Being Superstitious

There are many ways to be superstitious. Actually, there are many degrees to being superstitious. The lowest level of it, is trivial.

If you are a cricket fan, especially in India, you will know what I mean. Folks sit in a particular position for the entire duration of the match, lest we lose a wicket. Some of them only listen to the commentary, do not watch the match. There are a million more; all of them quirky.

Then comes the next degree, the personal. They aren’t trivial, but are rooted in long-term observation or experience. Empirical. These are the kind that tend to affect our lives (in a rather far-reaching way, than the result of a cricket match). These are personal, in the sense that these superstitions only affect us and the result is experienced in a very personal way.

Finally there are the global ones. Walking under the ladder, breaking of a mirror, and such. There is no value in the superstition, except that it has been handed down from generations and we accept them for their sake.

And that’s how superstition propagates. From the trivial, to the personal to the global. The trivial ones are easily discarded, for they are temporary. There is a comic element to them, and should be treated as such. The global ones, we just have to deny, for we can find no rational basis in them.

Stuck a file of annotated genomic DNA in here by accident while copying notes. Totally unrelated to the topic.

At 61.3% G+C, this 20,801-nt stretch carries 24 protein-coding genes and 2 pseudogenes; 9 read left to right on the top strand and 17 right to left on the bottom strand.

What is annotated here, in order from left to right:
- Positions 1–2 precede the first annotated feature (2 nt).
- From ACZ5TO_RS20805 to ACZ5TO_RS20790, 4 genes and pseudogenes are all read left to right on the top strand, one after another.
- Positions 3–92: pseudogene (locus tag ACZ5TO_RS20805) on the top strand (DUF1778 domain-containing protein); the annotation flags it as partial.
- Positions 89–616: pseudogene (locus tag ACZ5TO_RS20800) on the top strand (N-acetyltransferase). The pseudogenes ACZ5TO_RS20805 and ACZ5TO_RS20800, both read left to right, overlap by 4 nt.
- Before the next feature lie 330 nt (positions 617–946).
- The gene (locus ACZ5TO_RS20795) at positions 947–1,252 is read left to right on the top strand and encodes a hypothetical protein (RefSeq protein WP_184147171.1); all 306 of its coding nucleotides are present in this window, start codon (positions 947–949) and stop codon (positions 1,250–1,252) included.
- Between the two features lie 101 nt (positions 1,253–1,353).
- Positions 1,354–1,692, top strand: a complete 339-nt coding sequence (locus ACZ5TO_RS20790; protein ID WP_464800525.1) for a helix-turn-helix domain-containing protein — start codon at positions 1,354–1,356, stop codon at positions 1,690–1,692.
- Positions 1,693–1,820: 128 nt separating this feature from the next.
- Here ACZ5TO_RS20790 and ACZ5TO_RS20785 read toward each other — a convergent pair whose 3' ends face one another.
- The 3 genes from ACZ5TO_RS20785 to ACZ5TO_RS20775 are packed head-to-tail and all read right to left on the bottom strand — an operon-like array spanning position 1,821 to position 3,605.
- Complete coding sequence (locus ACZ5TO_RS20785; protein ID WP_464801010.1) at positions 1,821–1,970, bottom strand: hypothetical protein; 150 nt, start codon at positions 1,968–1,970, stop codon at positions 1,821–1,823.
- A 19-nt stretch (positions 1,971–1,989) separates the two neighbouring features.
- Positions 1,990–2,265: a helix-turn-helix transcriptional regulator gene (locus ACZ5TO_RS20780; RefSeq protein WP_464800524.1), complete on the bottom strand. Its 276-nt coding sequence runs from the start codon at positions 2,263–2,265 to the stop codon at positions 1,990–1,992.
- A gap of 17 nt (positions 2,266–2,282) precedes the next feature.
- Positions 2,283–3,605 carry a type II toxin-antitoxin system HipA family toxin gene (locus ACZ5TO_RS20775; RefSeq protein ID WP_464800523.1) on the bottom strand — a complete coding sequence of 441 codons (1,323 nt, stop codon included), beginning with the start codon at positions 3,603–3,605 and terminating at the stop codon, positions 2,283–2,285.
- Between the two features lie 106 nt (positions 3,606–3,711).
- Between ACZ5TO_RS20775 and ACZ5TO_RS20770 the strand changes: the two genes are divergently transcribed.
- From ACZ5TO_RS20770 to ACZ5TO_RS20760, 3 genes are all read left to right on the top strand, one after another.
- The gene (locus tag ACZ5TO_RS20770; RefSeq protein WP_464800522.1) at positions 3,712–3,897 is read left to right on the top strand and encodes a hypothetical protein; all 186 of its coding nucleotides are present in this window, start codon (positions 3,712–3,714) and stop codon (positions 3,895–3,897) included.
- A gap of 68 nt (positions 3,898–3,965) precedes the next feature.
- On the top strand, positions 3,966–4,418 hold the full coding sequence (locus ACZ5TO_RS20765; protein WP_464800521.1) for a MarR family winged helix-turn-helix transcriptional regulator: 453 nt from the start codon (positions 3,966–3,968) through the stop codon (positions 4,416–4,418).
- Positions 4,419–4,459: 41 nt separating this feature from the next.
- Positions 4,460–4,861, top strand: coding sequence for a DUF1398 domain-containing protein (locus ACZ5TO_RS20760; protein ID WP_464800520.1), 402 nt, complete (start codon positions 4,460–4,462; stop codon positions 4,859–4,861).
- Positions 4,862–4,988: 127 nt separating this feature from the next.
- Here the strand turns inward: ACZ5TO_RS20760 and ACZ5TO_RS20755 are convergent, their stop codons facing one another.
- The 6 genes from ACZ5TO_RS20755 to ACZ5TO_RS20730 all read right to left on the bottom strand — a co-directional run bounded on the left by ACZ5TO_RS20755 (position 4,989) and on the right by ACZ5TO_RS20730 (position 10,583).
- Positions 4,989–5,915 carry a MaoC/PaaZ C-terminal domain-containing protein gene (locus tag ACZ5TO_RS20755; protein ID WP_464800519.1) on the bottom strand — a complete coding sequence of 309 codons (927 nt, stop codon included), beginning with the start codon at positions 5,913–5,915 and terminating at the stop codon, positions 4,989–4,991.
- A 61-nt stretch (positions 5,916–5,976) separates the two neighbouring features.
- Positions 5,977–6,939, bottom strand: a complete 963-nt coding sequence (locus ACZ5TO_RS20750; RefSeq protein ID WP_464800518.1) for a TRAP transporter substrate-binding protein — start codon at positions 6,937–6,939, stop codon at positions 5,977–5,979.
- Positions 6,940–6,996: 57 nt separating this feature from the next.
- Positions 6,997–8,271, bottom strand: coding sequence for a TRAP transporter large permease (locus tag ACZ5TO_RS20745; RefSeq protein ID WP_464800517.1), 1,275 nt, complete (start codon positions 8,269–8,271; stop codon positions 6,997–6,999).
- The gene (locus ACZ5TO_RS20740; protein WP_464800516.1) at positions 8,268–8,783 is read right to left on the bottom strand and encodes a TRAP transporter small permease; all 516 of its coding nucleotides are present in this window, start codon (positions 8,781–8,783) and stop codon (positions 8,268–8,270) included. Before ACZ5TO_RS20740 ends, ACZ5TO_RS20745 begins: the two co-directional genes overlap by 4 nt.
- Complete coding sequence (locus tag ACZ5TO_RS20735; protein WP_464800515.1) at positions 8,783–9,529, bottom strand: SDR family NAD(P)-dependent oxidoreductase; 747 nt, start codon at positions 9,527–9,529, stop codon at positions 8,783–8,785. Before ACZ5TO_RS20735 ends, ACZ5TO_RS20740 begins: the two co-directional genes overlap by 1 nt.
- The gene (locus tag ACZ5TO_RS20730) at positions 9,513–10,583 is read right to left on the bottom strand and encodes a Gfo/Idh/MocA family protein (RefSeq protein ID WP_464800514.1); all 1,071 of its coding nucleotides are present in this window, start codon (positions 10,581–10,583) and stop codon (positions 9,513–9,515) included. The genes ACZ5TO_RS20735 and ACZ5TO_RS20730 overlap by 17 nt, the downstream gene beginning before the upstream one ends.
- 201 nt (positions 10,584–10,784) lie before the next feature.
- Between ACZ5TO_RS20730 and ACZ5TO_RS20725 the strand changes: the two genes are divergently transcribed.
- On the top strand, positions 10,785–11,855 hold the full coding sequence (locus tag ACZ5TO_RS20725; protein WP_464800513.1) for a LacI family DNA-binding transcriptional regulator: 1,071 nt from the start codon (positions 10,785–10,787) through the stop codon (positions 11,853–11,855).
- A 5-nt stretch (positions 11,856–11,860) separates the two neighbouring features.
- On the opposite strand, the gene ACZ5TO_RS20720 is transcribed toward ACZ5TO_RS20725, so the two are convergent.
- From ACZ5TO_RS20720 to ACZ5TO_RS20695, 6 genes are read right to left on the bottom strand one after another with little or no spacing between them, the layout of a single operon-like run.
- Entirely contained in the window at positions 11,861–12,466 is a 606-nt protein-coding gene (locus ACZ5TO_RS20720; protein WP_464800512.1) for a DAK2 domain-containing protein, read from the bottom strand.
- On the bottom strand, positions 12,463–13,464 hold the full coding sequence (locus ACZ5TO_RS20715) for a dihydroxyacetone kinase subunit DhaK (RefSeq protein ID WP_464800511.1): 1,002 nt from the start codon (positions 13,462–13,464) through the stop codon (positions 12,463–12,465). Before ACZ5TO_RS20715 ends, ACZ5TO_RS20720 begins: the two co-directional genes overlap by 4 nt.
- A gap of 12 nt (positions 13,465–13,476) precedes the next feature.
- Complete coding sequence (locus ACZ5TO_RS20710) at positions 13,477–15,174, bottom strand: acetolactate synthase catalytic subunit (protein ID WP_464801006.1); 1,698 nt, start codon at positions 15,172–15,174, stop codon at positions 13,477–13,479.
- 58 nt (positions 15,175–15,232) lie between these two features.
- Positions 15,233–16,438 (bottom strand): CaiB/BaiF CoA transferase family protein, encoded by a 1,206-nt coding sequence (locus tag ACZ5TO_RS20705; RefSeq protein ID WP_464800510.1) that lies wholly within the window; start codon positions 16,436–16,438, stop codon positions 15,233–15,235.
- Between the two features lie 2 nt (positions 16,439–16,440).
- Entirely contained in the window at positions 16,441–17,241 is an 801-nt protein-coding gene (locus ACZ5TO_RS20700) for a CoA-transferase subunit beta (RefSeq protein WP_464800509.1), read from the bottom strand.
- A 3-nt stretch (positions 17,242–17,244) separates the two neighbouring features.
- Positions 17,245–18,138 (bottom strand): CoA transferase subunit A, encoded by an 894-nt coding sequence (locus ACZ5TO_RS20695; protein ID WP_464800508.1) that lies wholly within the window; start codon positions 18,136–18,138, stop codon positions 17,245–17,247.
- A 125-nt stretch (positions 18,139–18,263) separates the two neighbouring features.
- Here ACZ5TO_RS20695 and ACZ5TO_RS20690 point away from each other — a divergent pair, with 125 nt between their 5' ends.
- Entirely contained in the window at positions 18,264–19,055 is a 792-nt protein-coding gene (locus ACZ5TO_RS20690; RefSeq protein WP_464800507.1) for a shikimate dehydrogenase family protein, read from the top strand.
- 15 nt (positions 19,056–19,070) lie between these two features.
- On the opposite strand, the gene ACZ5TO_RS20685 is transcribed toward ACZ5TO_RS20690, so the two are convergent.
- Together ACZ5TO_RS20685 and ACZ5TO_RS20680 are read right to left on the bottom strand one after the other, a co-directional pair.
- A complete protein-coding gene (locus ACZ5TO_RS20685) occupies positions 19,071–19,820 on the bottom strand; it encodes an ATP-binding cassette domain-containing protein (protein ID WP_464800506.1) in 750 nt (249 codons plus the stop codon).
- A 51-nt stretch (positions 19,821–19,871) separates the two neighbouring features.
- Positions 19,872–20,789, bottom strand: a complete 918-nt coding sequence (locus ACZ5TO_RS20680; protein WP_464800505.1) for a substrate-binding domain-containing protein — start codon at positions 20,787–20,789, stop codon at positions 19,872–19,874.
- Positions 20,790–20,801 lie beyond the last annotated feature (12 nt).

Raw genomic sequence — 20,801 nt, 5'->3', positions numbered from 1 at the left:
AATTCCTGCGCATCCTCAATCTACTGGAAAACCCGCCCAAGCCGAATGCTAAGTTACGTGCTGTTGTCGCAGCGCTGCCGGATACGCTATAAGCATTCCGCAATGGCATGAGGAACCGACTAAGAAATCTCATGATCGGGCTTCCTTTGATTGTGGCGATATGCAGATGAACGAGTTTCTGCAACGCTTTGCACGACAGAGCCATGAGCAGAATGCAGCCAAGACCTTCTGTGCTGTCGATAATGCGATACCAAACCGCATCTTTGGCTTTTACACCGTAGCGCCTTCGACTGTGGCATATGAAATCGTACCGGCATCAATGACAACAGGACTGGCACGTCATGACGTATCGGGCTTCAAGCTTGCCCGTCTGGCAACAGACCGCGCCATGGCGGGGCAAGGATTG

2726: Three Crows

The difficult ones to deal with, and the critical ones — are the personal superstitions. They hold within them the potential to become global, because we often tend to prove with “data” how real they are. Yet we cannot deny our own experience. Especially when it is repeated. The key, perhaps, is to not allow an experience (or experiences) to turn into belief. That’s where the rational mind shuts down.

And when we need its faculty the most, it may not be available to us.

Advertisements

Use your Twitter, Facebook or your WordPress account to comment

Fill in your details below or click an icon to log in:

WordPress.com Logo

You are commenting using your WordPress.com account. Log Out / Change )

Twitter picture

You are commenting using your Twitter account. Log Out / Change )

Facebook photo

You are commenting using your Facebook account. Log Out / Change )

Google+ photo

You are commenting using your Google+ account. Log Out / Change )

Connecting to %s